Marsh Creek was a temporary capture by the Bonneville basin base level. The eventual result, however, was that drainage to the ocean had an advantage over drainage to the more whimsical base level provided by a closed Bonneville basin, that was rapidly filling with sediment from all sides, and at later times filling with water as well, also raising its base level. Marsh Creek was thus captured by north-flowing drainage to the Snake River Plain.  

 Superposed Gaps, Basin Integration  

 Some bedrock slivers, uplifted along synthetic faults with offset less than those of the major range-bounding faults, had been deeply buried by the rising level of the Miocene Salt Lake Group basin fill. Higher, more uplifted bedrock that wasn't buried deeply by basin fill, was encountered early in the regional downcutting by the northwestward-flowing drainage network. The westward draining gap between Lava Hot Springs and McCammon was occupied earlier than other narrower gaps, explaining the wide, slope- and floodplain-dominated terrain there.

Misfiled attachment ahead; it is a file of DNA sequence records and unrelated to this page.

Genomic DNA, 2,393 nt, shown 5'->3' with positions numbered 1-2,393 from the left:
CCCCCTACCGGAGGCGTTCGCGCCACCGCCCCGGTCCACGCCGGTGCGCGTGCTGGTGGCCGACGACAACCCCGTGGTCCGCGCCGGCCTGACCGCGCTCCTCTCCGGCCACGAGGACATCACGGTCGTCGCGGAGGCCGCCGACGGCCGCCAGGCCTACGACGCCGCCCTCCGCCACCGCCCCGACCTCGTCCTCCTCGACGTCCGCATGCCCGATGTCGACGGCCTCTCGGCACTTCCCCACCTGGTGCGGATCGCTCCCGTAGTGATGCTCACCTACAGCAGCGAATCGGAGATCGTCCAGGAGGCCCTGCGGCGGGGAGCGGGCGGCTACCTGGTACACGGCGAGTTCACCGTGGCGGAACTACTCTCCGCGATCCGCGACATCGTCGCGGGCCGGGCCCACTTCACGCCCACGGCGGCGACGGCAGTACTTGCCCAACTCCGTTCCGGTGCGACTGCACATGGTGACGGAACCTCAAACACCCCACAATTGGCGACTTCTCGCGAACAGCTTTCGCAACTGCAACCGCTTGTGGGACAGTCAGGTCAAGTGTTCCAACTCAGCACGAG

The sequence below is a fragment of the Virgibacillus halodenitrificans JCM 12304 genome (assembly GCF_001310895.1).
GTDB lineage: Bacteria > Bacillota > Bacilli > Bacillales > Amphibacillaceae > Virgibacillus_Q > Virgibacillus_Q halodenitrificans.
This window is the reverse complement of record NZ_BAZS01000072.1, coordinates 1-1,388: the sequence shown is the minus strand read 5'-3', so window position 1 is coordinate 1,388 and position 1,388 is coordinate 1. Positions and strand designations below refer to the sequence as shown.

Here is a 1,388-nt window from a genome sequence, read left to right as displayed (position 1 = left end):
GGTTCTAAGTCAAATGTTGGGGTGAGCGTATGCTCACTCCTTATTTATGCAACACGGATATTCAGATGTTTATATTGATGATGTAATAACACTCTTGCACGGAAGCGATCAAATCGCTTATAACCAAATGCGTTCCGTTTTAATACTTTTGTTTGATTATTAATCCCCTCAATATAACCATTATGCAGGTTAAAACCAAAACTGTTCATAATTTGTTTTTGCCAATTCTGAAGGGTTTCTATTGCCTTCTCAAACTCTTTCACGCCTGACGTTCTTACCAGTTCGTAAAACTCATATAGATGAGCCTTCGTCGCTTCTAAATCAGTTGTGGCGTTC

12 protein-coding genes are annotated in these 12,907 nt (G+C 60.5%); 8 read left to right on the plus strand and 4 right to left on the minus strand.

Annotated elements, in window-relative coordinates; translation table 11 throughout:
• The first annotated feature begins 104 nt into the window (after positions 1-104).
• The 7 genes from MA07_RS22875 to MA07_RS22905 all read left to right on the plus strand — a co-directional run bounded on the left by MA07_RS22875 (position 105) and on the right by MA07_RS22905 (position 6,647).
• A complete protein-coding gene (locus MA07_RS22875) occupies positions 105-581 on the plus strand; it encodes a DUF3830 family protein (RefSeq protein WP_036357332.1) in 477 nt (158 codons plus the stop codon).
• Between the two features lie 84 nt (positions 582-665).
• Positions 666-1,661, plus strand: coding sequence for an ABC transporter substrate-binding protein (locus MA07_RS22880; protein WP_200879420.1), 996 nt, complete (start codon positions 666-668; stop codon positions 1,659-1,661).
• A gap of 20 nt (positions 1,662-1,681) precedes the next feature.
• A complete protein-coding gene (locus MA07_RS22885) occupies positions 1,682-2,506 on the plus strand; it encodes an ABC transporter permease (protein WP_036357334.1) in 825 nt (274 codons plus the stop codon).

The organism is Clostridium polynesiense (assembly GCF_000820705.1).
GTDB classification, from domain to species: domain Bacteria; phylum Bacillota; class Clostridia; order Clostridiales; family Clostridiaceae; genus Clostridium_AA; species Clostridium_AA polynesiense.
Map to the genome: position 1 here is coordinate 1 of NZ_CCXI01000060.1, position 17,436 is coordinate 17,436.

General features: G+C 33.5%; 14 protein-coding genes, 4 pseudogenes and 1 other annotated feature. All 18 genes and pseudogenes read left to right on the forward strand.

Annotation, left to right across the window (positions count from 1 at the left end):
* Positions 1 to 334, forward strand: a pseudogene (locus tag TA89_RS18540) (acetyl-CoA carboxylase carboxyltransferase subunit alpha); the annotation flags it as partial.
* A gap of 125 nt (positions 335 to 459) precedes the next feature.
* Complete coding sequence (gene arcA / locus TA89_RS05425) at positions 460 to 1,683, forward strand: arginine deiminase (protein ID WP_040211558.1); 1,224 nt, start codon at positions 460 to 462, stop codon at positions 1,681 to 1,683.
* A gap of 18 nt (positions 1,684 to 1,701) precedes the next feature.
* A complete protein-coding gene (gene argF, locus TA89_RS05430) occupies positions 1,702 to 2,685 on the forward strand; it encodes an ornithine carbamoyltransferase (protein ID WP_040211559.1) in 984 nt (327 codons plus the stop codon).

As the continental divide migrated to the east, westward drainage became superposed on the basin fill and on bedrock divides between basins, connecting those basins and allowing more upstream, eastern ones to become regraded to lower, more westerly ones. Major drainages through the Portneuf and Bannock ranges were established in this way. The cutting of the northwestward flowing main drainage of the system, through Portneuf Narrows between Inkom and Pocatello, has become a dominant westward egress to the Pacific.